EDITORIAL NOTE This report is based on information made available to the IAEA by or through the authorities of Thailand. Neither the IAEA nor its Member States assume any responsibility forconsequences which may arise from its use. The report does not address questions of responsibility, legal or otherwise, for acts or omissions on the part of any person. The use of particular designations of countries or territories does not imply any judgement by the publisher, the IAEA, as to the legal status of such countries or territories, oftheir authorities and institutions or of the delimitation of their boundaries. The mention of names of specific companies or products (whether or not indicated as registered) does not imply any intention to infringe proprietary rights, nor should it beconstrued as an endorsement or recommendation on the part of the IAEA. Material made available to persons who are in contractual relation with governments is copyrighted by the IAEA, as publisher, only to the extent permitted by appropriate nationalregulations. BACKGROUND INFORMATION . . . . . . . . . . . . . . .
2.1. Radiation protection infrastructure . . . . . . . . . . . .
2.3. The non-licensed supplier . . . . . . . . . . . . . . . .
3.1. Description of the accident . . . . . . . . . . . . . . .
3.2. Discovery and notification . . . . . . . . . . . . . . . .
RADIOPATHOLOGICAL CONSIDERATIONS . . . . . . . . .
4.2. Treatment and clinical progression of patients 4.3. Treatment and clinical progression of patients FINDINGS, CONCLUSIONS AND LESSONSTO BE LEARNED . . . . . . . . . . . . . . . . . . . . .
5.1. Operating organizations . . . . . . . . . . . . . . . .
5.3. International co-operation . . . . . . . . . . . . . . . .
CONTRIBUTORS TO DRAFTING AND REVIEW . . . . . . . . . .
A common use of high activity 60Co sources around the world is in the treatment of cancer patients (radiotherapy). In Thailand alone there are 20 radiotherapy centres,which have a total of 25 teletherapy units. Intense beams of penetrating gammaradiation are needed to treat cancer; hence, high energy and high activity sources areused in specially designed machines to deliver the radiation dose in a controlled manner.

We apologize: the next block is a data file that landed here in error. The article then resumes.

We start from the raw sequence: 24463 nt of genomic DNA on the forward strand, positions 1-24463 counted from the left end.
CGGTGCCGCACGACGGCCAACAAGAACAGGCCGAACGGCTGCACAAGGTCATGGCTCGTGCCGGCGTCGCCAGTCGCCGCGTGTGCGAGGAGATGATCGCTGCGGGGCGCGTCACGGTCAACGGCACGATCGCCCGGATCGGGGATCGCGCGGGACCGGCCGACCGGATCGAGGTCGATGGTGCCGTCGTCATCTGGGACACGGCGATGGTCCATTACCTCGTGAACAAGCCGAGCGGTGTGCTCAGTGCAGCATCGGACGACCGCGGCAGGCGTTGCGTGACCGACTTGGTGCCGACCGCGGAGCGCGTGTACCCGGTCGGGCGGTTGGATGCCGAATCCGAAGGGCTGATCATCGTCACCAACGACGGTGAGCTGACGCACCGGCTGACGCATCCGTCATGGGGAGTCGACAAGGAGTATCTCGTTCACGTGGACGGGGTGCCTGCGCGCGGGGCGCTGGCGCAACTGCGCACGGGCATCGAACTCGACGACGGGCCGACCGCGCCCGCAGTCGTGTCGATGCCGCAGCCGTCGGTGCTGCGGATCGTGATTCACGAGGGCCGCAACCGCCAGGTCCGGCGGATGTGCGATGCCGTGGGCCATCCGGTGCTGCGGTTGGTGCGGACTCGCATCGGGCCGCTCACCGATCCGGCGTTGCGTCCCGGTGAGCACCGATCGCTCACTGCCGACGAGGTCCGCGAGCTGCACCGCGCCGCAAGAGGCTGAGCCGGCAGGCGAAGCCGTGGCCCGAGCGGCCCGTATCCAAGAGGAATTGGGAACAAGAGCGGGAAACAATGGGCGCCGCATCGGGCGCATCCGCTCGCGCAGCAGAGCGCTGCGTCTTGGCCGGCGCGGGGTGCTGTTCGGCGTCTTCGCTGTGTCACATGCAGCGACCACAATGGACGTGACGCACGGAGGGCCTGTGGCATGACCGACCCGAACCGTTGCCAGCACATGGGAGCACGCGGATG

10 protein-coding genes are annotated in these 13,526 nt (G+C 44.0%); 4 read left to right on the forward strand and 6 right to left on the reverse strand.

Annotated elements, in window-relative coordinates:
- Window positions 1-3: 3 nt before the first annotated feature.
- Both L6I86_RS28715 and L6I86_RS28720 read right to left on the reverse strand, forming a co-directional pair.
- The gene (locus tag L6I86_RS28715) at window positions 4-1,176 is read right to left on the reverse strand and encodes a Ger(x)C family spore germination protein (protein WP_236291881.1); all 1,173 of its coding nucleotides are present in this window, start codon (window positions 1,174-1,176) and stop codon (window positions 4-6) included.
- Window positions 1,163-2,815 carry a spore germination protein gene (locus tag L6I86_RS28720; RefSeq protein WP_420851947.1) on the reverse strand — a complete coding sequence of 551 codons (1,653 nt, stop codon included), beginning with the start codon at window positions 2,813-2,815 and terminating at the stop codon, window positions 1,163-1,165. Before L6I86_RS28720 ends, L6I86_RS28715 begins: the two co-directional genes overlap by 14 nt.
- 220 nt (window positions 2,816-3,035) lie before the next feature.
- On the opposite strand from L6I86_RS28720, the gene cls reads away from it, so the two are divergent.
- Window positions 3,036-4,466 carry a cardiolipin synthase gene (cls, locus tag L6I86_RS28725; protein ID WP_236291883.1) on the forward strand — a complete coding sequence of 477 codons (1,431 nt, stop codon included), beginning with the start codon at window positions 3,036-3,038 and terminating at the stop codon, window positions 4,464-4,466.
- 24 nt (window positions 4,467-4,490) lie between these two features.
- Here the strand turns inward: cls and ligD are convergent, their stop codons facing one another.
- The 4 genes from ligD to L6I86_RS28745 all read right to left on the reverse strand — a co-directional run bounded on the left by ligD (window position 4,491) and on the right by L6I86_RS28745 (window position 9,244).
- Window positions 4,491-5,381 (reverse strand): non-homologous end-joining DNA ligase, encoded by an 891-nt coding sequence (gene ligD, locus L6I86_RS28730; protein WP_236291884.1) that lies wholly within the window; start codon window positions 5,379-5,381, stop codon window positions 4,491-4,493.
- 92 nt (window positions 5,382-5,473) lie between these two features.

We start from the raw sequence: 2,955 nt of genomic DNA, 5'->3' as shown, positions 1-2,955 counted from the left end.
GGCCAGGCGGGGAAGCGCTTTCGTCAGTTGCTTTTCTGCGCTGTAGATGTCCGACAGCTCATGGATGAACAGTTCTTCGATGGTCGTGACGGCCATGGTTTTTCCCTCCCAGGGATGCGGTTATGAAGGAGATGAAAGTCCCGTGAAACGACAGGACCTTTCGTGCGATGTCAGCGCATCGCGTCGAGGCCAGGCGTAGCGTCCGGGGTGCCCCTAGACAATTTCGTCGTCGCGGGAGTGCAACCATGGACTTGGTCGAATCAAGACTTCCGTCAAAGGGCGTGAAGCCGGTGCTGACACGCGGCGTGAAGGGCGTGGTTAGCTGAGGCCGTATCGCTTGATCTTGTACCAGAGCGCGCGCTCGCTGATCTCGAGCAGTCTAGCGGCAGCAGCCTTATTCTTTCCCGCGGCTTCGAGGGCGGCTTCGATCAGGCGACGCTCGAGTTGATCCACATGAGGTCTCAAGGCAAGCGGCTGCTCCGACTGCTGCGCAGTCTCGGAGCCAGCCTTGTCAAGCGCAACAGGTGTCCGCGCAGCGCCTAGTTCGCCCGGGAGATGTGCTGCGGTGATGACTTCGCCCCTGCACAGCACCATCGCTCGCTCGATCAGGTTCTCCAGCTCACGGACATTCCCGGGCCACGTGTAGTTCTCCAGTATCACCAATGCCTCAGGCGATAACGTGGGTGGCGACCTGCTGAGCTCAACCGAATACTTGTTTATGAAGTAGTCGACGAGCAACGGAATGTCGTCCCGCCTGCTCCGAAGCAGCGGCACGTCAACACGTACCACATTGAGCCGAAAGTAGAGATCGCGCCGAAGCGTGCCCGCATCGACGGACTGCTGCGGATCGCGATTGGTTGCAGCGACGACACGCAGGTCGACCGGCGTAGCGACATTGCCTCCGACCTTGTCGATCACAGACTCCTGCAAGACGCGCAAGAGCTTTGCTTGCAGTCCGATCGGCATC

The intensity of the radiation decreases over time, however, and the sources need to bereplaced to avoid long treatment times. The services of specialist companies arenormally used to exchange the sources and maintain the equipment.
One company based in Bangkok, Thailand, possessed several teletherapy devices without an authorization from the Thailand Office of Atomic Energy forPeace (OAEP). In the autumn of 1999, the company relocated the teletherapy headsfrom a warehouse it had leased to an unsecured storage location, also without theauthorization of the Thai authorities and without informing OAEP of this relocation. In late January 2000, several individuals obtained access to the unsecured storage location and partially disassembled a teletherapy head. They took the unit tothe residence of one of the individuals, where four people attempted to disassembleit further. The teletherapy head displayed a radiation trefoil and warning label.
However, the individuals did not realize that this indicated radioactive material, andthe warning label was not in a language they understood. On 1 February 2000, two ofthe individuals took the partially disassembled device to a junkyard in Samut Prakarn,Thailand, so that the component metals could be segregated and sold separately.
While a worker at the junkyard was disassembling the device using an oxyacetylenetorch, the source fell out of its housing, unobserved by either the junkyard workers orthe individuals involved. By the middle of February 2000, several of the individuals involved had begun to feel ill and sought medical assistance. Physicians at a local hospital recognized thesigns and symptoms of several of the patients and suspected that an unsecuredradiation source was the cause. They reported their suspicions to the regulatoryauthority (OAEP). Personnel from the regulatory authority, assisted by local publichealth personnel, searched for the source. When high radiation levels were found inthe vicinity of the junkyard, they secured the area to prevent further access. Anemergency response team was assembled, and by 20 February 2000 the source wasrecovered and transported to a secure storage area and the emergency terminated.